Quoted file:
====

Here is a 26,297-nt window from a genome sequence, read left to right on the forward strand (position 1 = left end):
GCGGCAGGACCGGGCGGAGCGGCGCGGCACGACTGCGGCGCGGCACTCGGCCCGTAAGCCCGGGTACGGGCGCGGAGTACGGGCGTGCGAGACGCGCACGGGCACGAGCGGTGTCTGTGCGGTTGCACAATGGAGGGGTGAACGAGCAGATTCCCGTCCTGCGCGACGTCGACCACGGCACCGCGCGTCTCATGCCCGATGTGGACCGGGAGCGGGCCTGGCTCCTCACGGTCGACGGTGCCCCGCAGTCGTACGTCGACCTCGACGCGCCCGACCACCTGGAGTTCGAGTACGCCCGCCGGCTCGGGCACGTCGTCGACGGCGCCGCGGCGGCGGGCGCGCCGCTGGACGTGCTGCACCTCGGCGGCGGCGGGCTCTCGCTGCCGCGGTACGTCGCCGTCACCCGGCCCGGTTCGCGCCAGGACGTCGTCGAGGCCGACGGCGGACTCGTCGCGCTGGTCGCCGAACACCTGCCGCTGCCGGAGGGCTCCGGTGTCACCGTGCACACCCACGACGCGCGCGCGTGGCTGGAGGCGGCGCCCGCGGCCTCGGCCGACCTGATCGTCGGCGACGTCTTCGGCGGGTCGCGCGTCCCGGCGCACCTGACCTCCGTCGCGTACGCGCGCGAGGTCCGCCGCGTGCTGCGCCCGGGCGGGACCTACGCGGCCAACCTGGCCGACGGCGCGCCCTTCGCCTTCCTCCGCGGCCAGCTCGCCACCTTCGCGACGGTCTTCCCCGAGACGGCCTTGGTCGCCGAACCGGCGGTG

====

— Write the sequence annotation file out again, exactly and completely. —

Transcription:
Here is a 26,297-nt window from a genome sequence, read left to right on the forward strand (position 1 = left end):
GCGGCAGGACCGGGCGGAGCGGCGCGGCACGACTGCGGCGCGGCACTCGGCCCGTAAGCCCGGGTACGGGCGCGGAGTACGGGCGTGCGAGACGCGCACGGGCACGAGCGGTGTCTGTGCGGTTGCACAATGGAGGGGTGAACGAGCAGATTCCCGTCCTGCGCGACGTCGACCACGGCACCGCGCGTCTCATGCCCGATGTGGACCGGGAGCGGGCCTGGCTCCTCACGGTCGACGGTGCCCCGCAGTCGTACGTCGACCTCGACGCGCCCGACCACCTGGAGTTCGAGTACGCCCGCCGGCTCGGGCACGTCGTCGACGGCGCCGCGGCGGCGGGCGCGCCGCTGGACGTGCTGCACCTCGGCGGCGGCGGGCTCTCGCTGCCGCGGTACGTCGCCGTCACCCGGCCCGGTTCGCGCCAGGACGTCGTCGAGGCCGACGGCGGACTCGTCGCGCTGGTCGCCGAACACCTGCCGCTGCCGGAGGGCTCCGGTGTCACCGTGCACACCCACGACGCGCGCGCGTGGCTGGAGGCGGCGCCCGCGGCCTCGGCCGACCTGATCGTCGGCGACGTCTTCGGCGGGTCGCGCGTCCCGGCGCACCTGACCTCCGTCGCGTACGCGCGCGAGGTCCGCCGCGTGCTGCGCCCGGGCGGGACCTACGCGGCCAACCTGGCCGACGGCGCGCCCTTCGCCTTCCTCCGCGGCCAGCTCGCCACCTTCGCGACGGTCTTCCCCGAGACGGCCTTGGTCGCCGAACCGGCGGTG